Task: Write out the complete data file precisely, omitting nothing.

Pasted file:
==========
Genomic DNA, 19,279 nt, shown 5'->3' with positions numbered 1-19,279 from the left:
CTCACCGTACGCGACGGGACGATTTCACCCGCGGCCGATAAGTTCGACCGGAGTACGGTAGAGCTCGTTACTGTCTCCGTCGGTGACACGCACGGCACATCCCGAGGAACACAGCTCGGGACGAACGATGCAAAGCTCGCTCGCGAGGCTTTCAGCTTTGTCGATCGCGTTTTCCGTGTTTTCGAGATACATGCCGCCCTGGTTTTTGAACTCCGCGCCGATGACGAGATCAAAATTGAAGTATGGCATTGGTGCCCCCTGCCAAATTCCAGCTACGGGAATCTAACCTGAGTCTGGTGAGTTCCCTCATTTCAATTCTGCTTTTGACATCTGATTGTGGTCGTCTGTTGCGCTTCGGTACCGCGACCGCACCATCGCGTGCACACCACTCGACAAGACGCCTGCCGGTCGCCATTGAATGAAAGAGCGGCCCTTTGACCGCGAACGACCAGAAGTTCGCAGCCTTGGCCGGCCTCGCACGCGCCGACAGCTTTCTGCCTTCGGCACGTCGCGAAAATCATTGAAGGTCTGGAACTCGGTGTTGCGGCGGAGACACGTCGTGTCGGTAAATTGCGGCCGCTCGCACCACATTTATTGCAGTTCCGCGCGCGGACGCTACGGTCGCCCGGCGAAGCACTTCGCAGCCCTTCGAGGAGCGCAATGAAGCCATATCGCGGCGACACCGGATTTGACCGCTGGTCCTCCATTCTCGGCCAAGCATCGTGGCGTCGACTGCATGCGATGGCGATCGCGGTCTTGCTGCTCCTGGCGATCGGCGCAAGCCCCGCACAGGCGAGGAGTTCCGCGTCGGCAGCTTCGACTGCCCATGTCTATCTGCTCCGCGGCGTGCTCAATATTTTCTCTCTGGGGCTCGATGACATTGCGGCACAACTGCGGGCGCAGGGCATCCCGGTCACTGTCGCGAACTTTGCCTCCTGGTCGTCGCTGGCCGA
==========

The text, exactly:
Genomic DNA, 19,279 nt, shown 5'->3' with positions numbered 1-19,279 from the left:
CTCACCGTACGCGACGGGACGATTTCACCCGCGGCCGATAAGTTCGACCGGAGTACGGTAGAGCTCGTTACTGTCTCCGTCGGTGACACGCACGGCACATCCCGAGGAACACAGCTCGGGACGAACGATGCAAAGCTCGCTCGCGAGGCTTTCAGCTTTGTCGATCGCGTTTTCCGTGTTTTCGAGATACATGCCGCCCTGGTTTTTGAACTCCGCGCCGATGACGAGATCAAAATTGAAGTATGGCATTGGTGCCCCCTGCCAAATTCCAGCTACGGGAATCTAACCTGAGTCTGGTGAGTTCCCTCATTTCAATTCTGCTTTTGACATCTGATTGTGGTCGTCTGTTGCGCTTCGGTACCGCGACCGCACCATCGCGTGCACACCACTCGACAAGACGCCTGCCGGTCGCCATTGAATGAAAGAGCGGCCCTTTGACCGCGAACGACCAGAAGTTCGCAGCCTTGGCCGGCCTCGCACGCGCCGACAGCTTTCTGCCTTCGGCACGTCGCGAAAATCATTGAAGGTCTGGAACTCGGTGTTGCGGCGGAGACACGTCGTGTCGGTAAATTGCGGCCGCTCGCACCACATTTATTGCAGTTCCGCGCGCGGACGCTACGGTCGCCCGGCGAAGCACTTCGCAGCCCTTCGAGGAGCGCAATGAAGCCATATCGCGGCGACACCGGATTTGACCGCTGGTCCTCCATTCTCGGCCAAGCATCGTGGCGTCGACTGCATGCGATGGCGATCGCGGTCTTGCTGCTCCTGGCGATCGGCGCAAGCCCCGCACAGGCGAGGAGTTCCGCGTCGGCAGCTTCGACTGCCCATGTCTATCTGCTCCGCGGCGTGCTCAATATTTTCTCTCTGGGGCTCGATGACATTGCGGCACAACTGCGGGCGCAGGGCATCCCGGTCACTGTCGCGAACTTTGCCTCCTGGTCGTCGCTGGCCGA